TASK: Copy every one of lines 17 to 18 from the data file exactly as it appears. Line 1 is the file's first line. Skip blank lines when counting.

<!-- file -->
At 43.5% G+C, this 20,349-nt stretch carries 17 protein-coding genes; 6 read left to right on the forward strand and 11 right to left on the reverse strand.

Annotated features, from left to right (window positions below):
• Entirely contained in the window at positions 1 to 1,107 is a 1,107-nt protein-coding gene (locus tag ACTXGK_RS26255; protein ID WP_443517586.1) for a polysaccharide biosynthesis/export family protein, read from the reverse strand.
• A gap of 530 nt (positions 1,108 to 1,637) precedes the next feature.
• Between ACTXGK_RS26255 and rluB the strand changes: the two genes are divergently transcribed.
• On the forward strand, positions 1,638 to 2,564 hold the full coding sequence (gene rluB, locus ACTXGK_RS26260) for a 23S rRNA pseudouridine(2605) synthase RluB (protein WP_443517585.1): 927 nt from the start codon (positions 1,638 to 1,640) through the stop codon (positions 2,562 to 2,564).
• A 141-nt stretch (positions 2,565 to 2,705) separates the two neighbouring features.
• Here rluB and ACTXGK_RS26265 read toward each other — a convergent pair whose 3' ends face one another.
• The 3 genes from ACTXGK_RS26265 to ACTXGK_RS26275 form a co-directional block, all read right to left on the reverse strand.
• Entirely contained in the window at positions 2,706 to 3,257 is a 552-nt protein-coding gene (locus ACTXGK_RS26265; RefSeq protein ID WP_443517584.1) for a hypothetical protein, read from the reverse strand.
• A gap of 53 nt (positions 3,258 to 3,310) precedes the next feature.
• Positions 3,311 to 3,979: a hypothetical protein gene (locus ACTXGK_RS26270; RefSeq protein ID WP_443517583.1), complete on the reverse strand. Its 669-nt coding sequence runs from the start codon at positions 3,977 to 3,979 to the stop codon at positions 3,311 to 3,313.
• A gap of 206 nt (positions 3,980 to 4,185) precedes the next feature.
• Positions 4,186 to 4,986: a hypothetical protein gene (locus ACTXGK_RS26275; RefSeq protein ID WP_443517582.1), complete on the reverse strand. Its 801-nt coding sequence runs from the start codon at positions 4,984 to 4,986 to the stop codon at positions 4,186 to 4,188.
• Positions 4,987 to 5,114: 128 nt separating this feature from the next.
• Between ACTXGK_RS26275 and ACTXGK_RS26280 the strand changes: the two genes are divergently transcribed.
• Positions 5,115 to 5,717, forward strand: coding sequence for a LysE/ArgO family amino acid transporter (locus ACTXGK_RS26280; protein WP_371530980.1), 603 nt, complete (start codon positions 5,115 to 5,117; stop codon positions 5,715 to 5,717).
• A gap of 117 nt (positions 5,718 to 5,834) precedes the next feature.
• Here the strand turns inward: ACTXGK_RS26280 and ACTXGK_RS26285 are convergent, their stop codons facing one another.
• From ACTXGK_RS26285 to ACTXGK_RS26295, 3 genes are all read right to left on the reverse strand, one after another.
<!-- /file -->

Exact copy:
• Positions 5,115 to 5,717, forward strand: coding sequence for a LysE/ArgO family amino acid transporter (locus ACTXGK_RS26280; protein WP_371530980.1), 603 nt, complete (start codon positions 5,115 to 5,117; stop codon positions 5,715 to 5,717).
• A gap of 117 nt (positions 5,718 to 5,834) precedes the next feature.